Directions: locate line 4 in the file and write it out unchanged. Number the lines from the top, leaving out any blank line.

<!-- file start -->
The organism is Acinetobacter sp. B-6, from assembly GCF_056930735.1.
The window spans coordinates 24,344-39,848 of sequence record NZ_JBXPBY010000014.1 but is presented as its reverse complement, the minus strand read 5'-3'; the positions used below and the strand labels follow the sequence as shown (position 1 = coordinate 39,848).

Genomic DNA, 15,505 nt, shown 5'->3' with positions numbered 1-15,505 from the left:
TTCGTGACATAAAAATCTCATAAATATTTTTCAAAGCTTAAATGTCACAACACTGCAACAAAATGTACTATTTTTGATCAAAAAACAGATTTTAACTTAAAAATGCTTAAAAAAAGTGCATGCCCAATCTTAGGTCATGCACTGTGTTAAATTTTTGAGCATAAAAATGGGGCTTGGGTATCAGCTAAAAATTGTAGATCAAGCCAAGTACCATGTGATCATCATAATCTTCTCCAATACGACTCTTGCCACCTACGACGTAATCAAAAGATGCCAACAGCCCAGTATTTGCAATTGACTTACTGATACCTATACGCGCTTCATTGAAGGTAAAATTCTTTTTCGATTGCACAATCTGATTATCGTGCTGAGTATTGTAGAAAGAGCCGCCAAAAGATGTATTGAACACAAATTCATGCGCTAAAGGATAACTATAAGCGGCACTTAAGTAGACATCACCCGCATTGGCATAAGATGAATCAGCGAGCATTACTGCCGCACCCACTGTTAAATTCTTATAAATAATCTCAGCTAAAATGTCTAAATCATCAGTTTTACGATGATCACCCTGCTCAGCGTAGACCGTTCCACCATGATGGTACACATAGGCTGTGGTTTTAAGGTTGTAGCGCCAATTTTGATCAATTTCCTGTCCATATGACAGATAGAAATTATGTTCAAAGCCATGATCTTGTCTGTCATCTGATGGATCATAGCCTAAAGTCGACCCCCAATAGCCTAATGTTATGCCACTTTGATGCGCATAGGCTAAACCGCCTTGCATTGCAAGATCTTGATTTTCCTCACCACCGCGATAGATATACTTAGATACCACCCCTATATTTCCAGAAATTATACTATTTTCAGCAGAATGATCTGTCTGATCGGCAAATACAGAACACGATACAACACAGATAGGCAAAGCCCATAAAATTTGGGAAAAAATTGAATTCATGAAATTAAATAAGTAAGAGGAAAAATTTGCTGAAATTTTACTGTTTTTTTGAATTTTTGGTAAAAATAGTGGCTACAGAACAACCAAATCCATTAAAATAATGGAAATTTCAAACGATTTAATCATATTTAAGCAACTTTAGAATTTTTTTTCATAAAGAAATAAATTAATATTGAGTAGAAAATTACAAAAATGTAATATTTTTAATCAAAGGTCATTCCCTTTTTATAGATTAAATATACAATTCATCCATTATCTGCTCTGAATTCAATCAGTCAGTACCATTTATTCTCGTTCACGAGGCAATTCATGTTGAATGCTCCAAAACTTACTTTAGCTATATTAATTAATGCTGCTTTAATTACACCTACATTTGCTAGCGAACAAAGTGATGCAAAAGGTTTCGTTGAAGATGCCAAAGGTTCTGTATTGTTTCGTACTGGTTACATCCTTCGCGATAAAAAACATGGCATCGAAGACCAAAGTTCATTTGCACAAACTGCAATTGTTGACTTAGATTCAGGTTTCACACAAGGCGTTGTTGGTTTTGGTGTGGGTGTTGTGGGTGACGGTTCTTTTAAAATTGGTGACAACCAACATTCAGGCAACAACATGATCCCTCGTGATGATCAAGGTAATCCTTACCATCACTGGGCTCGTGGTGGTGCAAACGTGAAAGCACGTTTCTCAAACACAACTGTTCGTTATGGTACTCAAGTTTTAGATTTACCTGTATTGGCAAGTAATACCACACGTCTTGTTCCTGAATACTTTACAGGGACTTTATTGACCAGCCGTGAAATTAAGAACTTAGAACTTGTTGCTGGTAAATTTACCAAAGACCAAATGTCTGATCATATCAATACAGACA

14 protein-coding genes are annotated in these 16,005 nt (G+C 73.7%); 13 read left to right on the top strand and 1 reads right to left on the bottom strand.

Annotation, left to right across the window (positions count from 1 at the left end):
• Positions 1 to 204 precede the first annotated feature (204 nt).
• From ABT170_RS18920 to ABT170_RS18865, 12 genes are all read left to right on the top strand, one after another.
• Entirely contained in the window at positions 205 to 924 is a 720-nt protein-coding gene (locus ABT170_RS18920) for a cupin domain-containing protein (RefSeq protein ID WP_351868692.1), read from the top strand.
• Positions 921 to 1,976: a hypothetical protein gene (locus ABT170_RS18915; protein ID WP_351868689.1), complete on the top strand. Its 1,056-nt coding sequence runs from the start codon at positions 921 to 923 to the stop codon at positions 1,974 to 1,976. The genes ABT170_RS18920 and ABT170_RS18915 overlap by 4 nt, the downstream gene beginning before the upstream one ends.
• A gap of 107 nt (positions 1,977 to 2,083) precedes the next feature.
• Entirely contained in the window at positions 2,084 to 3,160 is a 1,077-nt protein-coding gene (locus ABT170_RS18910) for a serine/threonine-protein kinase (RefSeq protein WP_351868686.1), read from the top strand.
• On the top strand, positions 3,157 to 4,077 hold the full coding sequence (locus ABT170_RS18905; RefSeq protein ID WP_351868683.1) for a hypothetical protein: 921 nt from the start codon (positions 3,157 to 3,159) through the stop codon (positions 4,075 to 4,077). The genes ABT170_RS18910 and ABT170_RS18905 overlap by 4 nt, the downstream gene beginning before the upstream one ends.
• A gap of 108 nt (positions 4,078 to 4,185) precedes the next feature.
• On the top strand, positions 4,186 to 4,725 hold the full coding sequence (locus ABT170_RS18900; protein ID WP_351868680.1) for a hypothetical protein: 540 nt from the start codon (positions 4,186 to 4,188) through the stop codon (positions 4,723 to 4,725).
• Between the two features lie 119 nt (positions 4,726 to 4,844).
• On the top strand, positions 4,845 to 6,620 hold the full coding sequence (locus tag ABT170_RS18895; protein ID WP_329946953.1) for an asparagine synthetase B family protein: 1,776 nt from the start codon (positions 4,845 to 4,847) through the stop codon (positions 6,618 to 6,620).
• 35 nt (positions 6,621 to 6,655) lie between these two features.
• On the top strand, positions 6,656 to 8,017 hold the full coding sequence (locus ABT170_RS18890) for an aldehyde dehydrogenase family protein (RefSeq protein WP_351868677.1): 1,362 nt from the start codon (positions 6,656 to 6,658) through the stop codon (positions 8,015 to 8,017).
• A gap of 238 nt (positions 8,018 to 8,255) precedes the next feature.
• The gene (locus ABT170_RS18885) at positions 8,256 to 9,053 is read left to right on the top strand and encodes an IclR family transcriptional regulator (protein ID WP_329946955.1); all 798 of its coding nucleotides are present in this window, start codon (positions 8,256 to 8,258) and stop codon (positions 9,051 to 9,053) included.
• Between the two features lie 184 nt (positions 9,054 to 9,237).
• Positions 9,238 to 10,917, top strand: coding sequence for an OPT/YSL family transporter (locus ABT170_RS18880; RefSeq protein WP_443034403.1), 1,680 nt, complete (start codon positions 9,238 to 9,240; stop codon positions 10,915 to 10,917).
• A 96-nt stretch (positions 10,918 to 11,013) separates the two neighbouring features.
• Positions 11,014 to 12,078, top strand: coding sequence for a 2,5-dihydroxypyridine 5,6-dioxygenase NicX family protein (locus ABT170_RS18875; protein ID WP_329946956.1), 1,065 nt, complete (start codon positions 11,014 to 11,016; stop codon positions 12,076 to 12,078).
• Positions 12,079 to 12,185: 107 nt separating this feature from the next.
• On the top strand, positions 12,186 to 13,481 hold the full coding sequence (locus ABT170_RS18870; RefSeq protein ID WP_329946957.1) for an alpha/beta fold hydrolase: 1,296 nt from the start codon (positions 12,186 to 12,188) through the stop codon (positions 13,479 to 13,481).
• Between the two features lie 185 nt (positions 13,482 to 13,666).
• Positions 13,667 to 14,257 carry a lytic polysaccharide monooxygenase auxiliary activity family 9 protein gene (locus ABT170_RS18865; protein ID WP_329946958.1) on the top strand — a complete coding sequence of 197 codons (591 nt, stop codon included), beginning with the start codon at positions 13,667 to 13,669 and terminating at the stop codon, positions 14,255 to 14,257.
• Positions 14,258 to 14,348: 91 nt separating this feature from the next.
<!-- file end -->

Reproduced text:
TTCGTGACATAAAAATCTCATAAATATTTTTCAAAGCTTAAATGTCACAACACTGCAACAAAATGTACTATTTTTGATCAAAAAACAGATTTTAACTTAAAAATGCTTAAAAAAAGTGCATGCCCAATCTTAGGTCATGCACTGTGTTAAATTTTTGAGCATAAAAATGGGGCTTGGGTATCAGCTAAAAATTGTAGATCAAGCCAAGTACCATGTGATCATCATAATCTTCTCCAATACGACTCTTGCCACCTACGACGTAATCAAAAGATGCCAACAGCCCAGTATTTGCAATTGACTTACTGATACCTATACGCGCTTCATTGAAGGTAAAATTCTTTTTCGATTGCACAATCTGATTATCGTGCTGAGTATTGTAGAAAGAGCCGCCAAAAGATGTATTGAACACAAATTCATGCGCTAAAGGATAACTATAAGCGGCACTTAAGTAGACATCACCCGCATTGGCATAAGATGAATCAGCGAGCATTACTGCCGCACCCACTGTTAAATTCTTATAAATAATCTCAGCTAAAATGTCTAAATCATCAGTTTTACGATGATCACCCTGCTCAGCGTAGACCGTTCCACCATGATGGTACACATAGGCTGTGGTTTTAAGGTTGTAGCGCCAATTTTGATCAATTTCCTGTCCATATGACAGATAGAAATTATGTTCAAAGCCATGATCTTGTCTGTCATCTGATGGATCATAGCCTAAAGTCGACCCCCAATAGCCTAATGTTATGCCACTTTGATGCGCATAGGCTAAACCGCCTTGCATTGCAAGATCTTGATTTTCCTCACCACCGCGATAGATATACTTAGATACCACCCCTATATTTCCAGAAATTATACTATTTTCAGCAGAATGATCTGTCTGATCGGCAAATACAGAACACGATACAACACAGATAGGCAAAGCCCATAAAATTTGGGAAAAAATTGAATTCATGAAATTAAATAAGTAAGAGGAAAAATTTGCTGAAATTTTACTGTTTTTTTGAATTTTTGGTAAAAATAGTGGCTACAGAACAACCAAATCCATTAAAATAATGGAAATTTCAAACGATTTAATCATATTTAAGCAACTTTAGAATTTTTTTTCATAAAGAAATAAATTAATATTGAGTAGAAAATTACAAAAATGTAATATTTTTAATCAAAGGTCATTCCCTTTTTATAGATTAAATATACAATTCATCCATTATCTGCTCTGAATTCAATCAGTCAGTACCATTTATTCTCGTTCACGAGGCAATTCATGTTGAATGCTCCAAAACTTACTTTAGCTATATTAATTAATGCTGCTTTAATTACACCTACATTTGCTAGCGAACAAAGTGATGCAAAAGGTTTCGTTGAAGATGCCAAAGGTTCTGTATTGTTTCGTACTGGTTACATCCTTCGCGATAAAAAACATGGCATCGAAGACCAAAGTTCATTTGCACAAACTGCAATTGTTGACTTAGATTCAGGTTTCACACAAGGCGTTGTTGGTTTTGGTGTGGGTGTTGTGGGTGACGGTTCTTTTAAAATTGGTGACAACCAACATTCAGGCAACAACATGATCCCTCGTGATGATCAAGGTAATCCTTACCATCACTGGGCTCGTGGTGGTGCAAACGTGAAAGCACGTTTCTCAAACACAACTGTTCGTTATGGTACTCAAGTTTTAGATTTACCTGTATTGGCAAGTAATACCACACGTCTTGTTCCTGAATACTTTACAGGGACTTTATTGACCAGCCGTGAAATTAAGAACTTAGAACTTGTTGCTGGTAAATTTACCAAAGACCAAATGTCTGATCATATCAATACAGACA